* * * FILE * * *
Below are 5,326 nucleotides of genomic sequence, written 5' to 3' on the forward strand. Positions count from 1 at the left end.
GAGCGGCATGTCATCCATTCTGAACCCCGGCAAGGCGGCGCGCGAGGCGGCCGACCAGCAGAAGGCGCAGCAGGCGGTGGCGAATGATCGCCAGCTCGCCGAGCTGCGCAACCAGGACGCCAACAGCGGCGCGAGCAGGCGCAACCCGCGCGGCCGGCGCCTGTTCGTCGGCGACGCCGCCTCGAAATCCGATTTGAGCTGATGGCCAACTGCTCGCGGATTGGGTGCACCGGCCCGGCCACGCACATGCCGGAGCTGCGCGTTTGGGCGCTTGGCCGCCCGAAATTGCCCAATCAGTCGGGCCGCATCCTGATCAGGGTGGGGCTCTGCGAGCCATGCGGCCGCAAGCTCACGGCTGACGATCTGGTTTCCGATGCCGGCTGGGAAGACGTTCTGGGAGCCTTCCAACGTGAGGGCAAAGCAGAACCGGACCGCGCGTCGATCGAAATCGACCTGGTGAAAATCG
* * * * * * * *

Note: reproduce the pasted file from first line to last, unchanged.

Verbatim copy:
Below are 5,326 nucleotides of genomic sequence, written 5' to 3' on the forward strand. Positions count from 1 at the left end.
GAGCGGCATGTCATCCATTCTGAACCCCGGCAAGGCGGCGCGCGAGGCGGCCGACCAGCAGAAGGCGCAGCAGGCGGTGGCGAATGATCGCCAGCTCGCCGAGCTGCGCAACCAGGACGCCAACAGCGGCGCGAGCAGGCGCAACCCGCGCGGCCGGCGCCTGTTCGTCGGCGACGCCGCCTCGAAATCCGATTTGAGCTGATGGCCAACTGCTCGCGGATTGGGTGCACCGGCCCGGCCACGCACATGCCGGAGCTGCGCGTTTGGGCGCTTGGCCGCCCGAAATTGCCCAATCAGTCGGGCCGCATCCTGATCAGGGTGGGGCTCTGCGAGCCATGCGGCCGCAAGCTCACGGCTGACGATCTGGTTTCCGATGCCGGCTGGGAAGACGTTCTGGGAGCCTTCCAACGTGAGGGCAAAGCAGAACCGGACCGCGCGTCGATCGAAATCGACCTGGTGAAAATCG